There’s nothing quite like coming home (or maybe just closing your laptop) after a long day of work and…cleaning.

Yes, you read that right.

While some people may exercise to destress or turn to meditation when feeling overwhelmed, I channel my inner Monica Geller and get to work dusting, discarding, disinfecting, and reorganizing my apartment. But I don’t need to be in a mental funk to start reorganizing my kitchen drawers with enthusiasm. I’ve actually been very into cleaning and organizing since an embarrassingly young age. Only now as an adult, however, have I realized that it’s actually my favorite form of self-care.

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How to Prep Your Home for a Remodel

Your designs are finalized, all the paperwork is signed, everything is ordered and arriving on time (fingers crossed), and you’ve got a start date with your contractor. Congratulations, you’ve got the first part of your remodeling project done! Home renovations are a major undertaking and can be quite disruptive to you and your family’s regular lives. With some thoughtful planning and preparations, you can minimize the chaos and the stress by prepping your home for the remodel. 

Before you do anything, don’t forget to take “Before” photos of the areas to be renovated. These will be a wonderful record of how your home looked before you did any work on it. 

1. Clean, Declutter, and Box Up.

Work in the areas that will be renovated, and begin by going through all the items in these spaces. You will need to take everything out, including items inside cabinets and drawers, on shelves, or on the counter. Unused and unneeded things can go right into a “donations” box—anything you won’t want or need after the remodel, get rid of it now. Broken, stained, or expired items should be tossed or recycled.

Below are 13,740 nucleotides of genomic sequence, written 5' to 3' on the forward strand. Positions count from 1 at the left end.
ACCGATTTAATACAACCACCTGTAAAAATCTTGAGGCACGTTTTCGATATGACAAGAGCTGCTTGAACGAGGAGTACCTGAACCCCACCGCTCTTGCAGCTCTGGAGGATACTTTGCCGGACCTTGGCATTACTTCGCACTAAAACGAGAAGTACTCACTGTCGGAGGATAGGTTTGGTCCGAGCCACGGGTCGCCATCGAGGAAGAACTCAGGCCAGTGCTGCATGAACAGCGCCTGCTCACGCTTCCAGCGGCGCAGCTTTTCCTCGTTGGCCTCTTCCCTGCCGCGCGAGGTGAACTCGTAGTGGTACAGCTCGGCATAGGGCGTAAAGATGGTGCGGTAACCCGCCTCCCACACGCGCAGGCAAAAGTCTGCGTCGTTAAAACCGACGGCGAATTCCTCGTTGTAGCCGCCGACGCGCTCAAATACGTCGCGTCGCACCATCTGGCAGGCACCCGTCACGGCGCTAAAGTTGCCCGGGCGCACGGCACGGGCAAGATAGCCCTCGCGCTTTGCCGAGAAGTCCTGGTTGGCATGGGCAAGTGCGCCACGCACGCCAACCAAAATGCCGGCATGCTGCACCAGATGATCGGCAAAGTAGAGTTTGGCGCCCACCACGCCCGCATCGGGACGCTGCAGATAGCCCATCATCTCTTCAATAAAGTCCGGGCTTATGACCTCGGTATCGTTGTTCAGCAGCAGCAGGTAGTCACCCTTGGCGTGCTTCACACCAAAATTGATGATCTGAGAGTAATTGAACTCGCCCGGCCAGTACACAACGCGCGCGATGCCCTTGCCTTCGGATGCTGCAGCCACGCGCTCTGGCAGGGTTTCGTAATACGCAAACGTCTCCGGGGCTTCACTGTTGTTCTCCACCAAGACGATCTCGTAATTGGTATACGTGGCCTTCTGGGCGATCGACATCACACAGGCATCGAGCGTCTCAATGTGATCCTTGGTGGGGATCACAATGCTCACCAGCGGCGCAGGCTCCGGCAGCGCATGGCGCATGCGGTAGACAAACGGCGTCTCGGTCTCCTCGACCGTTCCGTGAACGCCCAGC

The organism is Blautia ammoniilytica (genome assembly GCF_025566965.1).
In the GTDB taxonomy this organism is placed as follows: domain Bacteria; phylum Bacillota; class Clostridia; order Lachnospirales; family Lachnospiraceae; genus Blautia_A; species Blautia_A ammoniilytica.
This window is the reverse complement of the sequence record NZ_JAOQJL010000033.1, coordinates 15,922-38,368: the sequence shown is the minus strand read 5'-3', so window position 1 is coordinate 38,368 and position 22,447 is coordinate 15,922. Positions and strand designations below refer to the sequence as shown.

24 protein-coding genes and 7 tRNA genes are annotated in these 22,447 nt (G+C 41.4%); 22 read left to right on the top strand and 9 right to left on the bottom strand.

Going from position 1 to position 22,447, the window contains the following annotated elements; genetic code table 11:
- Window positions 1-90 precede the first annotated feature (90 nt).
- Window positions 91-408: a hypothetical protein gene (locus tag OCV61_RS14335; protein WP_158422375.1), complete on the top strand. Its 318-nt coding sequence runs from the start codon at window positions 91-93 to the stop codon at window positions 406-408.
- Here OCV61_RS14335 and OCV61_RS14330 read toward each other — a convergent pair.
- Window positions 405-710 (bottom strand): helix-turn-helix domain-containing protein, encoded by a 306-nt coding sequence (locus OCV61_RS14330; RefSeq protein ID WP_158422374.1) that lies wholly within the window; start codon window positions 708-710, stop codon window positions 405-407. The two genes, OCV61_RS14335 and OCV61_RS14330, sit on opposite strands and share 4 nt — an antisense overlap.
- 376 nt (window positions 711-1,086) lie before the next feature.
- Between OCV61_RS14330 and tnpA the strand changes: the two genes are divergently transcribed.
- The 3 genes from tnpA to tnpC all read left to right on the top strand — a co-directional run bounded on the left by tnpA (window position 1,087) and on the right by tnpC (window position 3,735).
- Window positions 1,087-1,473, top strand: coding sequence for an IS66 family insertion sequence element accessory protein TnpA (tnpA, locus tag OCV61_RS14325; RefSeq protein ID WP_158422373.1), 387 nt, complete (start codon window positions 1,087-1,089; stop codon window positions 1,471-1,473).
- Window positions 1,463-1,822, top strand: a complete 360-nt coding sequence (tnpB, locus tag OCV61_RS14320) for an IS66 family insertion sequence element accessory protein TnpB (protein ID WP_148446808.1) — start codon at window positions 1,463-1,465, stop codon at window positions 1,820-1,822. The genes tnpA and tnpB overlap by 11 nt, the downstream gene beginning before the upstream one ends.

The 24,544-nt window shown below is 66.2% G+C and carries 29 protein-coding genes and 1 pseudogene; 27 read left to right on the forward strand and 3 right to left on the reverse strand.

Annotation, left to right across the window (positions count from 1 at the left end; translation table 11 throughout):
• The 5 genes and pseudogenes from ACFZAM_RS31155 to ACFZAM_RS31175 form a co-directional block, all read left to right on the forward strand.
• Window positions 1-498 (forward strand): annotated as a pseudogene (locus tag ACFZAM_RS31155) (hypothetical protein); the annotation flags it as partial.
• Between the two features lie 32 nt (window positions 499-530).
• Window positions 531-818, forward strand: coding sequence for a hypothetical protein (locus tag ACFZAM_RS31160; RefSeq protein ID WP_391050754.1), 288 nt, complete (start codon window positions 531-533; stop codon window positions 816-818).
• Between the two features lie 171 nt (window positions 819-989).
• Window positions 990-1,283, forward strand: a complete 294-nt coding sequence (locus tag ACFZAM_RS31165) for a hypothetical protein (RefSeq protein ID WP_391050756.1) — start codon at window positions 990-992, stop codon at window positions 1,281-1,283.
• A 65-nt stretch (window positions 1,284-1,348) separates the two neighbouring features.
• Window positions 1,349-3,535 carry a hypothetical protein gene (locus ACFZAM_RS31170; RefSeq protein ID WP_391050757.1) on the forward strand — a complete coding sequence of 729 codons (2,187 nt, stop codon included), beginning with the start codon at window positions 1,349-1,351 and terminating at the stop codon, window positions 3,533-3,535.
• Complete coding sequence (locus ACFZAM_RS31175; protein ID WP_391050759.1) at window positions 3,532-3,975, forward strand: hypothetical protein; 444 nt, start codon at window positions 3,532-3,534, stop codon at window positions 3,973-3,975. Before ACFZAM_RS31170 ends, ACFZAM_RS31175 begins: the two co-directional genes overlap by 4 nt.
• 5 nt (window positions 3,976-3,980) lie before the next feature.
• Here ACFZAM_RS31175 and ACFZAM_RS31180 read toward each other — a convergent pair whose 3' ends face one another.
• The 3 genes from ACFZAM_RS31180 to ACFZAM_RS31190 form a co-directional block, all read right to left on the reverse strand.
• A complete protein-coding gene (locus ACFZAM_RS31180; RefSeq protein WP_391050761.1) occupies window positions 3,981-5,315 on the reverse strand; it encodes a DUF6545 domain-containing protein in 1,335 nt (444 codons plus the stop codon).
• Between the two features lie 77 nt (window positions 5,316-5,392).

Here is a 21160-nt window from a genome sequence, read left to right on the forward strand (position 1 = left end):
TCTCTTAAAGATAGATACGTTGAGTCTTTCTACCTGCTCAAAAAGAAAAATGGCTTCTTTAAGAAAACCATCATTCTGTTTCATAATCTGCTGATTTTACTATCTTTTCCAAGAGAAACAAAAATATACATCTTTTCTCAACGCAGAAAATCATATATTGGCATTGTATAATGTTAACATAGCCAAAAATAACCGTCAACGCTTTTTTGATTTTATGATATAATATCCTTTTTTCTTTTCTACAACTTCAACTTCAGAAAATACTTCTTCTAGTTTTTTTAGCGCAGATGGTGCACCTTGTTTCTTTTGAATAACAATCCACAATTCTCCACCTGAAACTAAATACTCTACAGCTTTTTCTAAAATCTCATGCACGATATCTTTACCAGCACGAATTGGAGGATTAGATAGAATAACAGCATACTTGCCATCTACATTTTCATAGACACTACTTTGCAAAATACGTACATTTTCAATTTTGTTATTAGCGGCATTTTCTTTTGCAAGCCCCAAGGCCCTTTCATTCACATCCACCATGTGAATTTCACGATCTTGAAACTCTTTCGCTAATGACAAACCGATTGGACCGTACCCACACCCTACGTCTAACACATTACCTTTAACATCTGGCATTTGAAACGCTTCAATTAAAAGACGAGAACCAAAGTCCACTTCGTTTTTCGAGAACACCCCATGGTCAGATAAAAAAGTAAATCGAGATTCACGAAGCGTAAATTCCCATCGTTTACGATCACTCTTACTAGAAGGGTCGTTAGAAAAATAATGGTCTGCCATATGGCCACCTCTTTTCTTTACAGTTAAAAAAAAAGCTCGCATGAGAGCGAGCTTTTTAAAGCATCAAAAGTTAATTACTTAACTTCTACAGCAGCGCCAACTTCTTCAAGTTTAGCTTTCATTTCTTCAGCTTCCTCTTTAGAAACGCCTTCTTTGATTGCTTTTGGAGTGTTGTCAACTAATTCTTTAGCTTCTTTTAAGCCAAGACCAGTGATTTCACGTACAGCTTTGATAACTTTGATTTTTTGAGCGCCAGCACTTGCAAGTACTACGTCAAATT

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Filing Cabinets Don’t Work for ADHD Minds: Help for Paper Pilers

October 19, 2020
by Lisa Woodruff
from ADDitude.mag

Did you think we would still be dealing with paper in 2020? Me neither. I was sure that the “future would be digital,” yet here I sit with stacks of paper around me and more paper in every room. If you’re wondering how to organize paperwork, start with this management system.

Paper is a Hard Habit to Break

Ours is a paper-based society.

Paper-dependence starts with birth certificates and Social Security cards. In short order, kids become paper producers. From precious handprint turkeys to report cards, they bring home so much paper that is heart-wrenching to discard. Some you keep as memorabilia; some you save for a while to remind you of an action item — like an upcoming field trip or project.

When I realized I would never be paperless, I changed my goal from eliminating all paper to having less of it.

Read the rest on ADDitude.mag.

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Mental Health Benefits of Decluttering

by Dan Brennan, MD
October 5, 2021
from WebMD.com

If you’re looking for an easy way to reduce stress, decluttering your environment may be a good place to start. Getting rid of excess stuff can benefit your mental health by making you feel calmer, happier, and more in control. A tidier space can make for a more relaxed mind.

Benefits of Decluttering